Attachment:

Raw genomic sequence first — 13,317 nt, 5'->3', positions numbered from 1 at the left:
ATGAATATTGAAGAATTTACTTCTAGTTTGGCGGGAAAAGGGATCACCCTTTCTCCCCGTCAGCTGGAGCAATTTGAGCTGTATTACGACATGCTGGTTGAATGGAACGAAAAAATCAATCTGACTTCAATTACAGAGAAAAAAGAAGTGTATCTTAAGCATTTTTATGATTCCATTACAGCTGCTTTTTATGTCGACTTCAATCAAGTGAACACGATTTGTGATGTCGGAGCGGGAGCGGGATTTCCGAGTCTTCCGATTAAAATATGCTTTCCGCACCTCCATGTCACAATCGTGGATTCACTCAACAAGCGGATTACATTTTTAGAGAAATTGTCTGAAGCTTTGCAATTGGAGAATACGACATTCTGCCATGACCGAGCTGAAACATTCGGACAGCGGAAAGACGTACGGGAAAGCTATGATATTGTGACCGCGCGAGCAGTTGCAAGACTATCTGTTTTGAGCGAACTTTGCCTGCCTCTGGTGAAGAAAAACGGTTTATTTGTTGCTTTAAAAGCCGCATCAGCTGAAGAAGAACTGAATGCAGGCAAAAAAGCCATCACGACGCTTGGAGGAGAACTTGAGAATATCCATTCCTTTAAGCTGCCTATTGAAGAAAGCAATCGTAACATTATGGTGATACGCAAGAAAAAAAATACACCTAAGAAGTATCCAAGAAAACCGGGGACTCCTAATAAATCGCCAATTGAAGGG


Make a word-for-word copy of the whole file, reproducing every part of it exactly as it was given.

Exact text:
Raw genomic sequence first — 13,317 nt, 5'->3', positions numbered from 1 at the left:
ATGAATATTGAAGAATTTACTTCTAGTTTGGCGGGAAAAGGGATCACCCTTTCTCCCCGTCAGCTGGAGCAATTTGAGCTGTATTACGACATGCTGGTTGAATGGAACGAAAAAATCAATCTGACTTCAATTACAGAGAAAAAAGAAGTGTATCTTAAGCATTTTTATGATTCCATTACAGCTGCTTTTTATGTCGACTTCAATCAAGTGAACACGATTTGTGATGTCGGAGCGGGAGCGGGATTTCCGAGTCTTCCGATTAAAATATGCTTTCCGCACCTCCATGTCACAATCGTGGATTCACTCAACAAGCGGATTACATTTTTAGAGAAATTGTCTGAAGCTTTGCAATTGGAGAATACGACATTCTGCCATGACCGAGCTGAAACATTCGGACAGCGGAAAGACGTACGGGAAAGCTATGATATTGTGACCGCGCGAGCAGTTGCAAGACTATCTGTTTTGAGCGAACTTTGCCTGCCTCTGGTGAAGAAAAACGGTTTATTTGTTGCTTTAAAAGCCGCATCAGCTGAAGAAGAACTGAATGCAGGCAAAAAAGCCATCACGACGCTTGGAGGAGAACTTGAGAATATCCATTCCTTTAAGCTGCCTATTGAAGAAAGCAATCGTAACATTATGGTGATACGCAAGAAAAAAAATACACCTAAGAAGTATCCAAGAAAACCGGGGACTCCTAATAAATCGCCAATTGAAGGG